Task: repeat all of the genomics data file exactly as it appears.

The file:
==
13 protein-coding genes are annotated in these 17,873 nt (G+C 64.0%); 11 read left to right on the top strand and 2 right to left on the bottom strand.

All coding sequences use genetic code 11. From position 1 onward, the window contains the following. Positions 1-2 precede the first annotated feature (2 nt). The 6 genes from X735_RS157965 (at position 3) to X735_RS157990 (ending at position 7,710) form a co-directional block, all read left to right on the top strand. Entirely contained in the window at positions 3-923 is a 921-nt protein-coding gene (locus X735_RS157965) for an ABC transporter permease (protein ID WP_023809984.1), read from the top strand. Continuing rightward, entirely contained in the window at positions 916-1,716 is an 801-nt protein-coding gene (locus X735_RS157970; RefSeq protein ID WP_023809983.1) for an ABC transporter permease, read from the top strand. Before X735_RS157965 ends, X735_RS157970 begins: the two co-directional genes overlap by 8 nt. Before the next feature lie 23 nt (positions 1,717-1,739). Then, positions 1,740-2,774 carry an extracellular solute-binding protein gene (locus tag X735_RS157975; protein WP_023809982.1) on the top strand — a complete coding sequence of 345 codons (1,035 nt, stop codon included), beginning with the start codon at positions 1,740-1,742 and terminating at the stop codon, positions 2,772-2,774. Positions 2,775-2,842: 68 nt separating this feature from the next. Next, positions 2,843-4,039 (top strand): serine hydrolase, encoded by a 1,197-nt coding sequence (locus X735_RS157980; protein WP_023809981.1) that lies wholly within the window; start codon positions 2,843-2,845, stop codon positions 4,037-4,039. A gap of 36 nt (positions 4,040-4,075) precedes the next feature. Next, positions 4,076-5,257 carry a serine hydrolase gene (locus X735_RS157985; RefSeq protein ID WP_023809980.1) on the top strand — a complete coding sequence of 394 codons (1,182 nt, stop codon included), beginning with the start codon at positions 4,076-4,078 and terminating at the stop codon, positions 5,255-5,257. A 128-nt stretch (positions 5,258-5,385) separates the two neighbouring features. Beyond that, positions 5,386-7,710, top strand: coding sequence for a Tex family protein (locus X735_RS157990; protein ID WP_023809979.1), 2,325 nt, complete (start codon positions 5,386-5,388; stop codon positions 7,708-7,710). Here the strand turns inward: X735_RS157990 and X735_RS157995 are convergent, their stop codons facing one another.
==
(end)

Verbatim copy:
13 protein-coding genes are annotated in these 17,873 nt (G+C 64.0%); 11 read left to right on the top strand and 2 right to left on the bottom strand.

All coding sequences use genetic code 11. From position 1 onward, the window contains the following. Positions 1-2 precede the first annotated feature (2 nt). The 6 genes from X735_RS157965 (at position 3) to X735_RS157990 (ending at position 7,710) form a co-directional block, all read left to right on the top strand. Entirely contained in the window at positions 3-923 is a 921-nt protein-coding gene (locus X735_RS157965) for an ABC transporter permease (protein ID WP_023809984.1), read from the top strand. Continuing rightward, entirely contained in the window at positions 916-1,716 is an 801-nt protein-coding gene (locus X735_RS157970; RefSeq protein ID WP_023809983.1) for an ABC transporter permease, read from the top strand. Before X735_RS157965 ends, X735_RS157970 begins: the two co-directional genes overlap by 8 nt. Before the next feature lie 23 nt (positions 1,717-1,739). Then, positions 1,740-2,774 carry an extracellular solute-binding protein gene (locus tag X735_RS157975; protein WP_023809982.1) on the top strand — a complete coding sequence of 345 codons (1,035 nt, stop codon included), beginning with the start codon at positions 1,740-1,742 and terminating at the stop codon, positions 2,772-2,774. Positions 2,775-2,842: 68 nt separating this feature from the next. Next, positions 2,843-4,039 (top strand): serine hydrolase, encoded by a 1,197-nt coding sequence (locus X735_RS157980; protein WP_023809981.1) that lies wholly within the window; start codon positions 2,843-2,845, stop codon positions 4,037-4,039. A gap of 36 nt (positions 4,040-4,075) precedes the next feature. Next, positions 4,076-5,257 carry a serine hydrolase gene (locus X735_RS157985; RefSeq protein ID WP_023809980.1) on the top strand — a complete coding sequence of 394 codons (1,182 nt, stop codon included), beginning with the start codon at positions 4,076-4,078 and terminating at the stop codon, positions 5,255-5,257. A 128-nt stretch (positions 5,258-5,385) separates the two neighbouring features. Beyond that, positions 5,386-7,710, top strand: coding sequence for a Tex family protein (locus X735_RS157990; protein ID WP_023809979.1), 2,325 nt, complete (start codon positions 5,386-5,388; stop codon positions 7,708-7,710). Here the strand turns inward: X735_RS157990 and X735_RS157995 are convergent, their stop codons facing one another.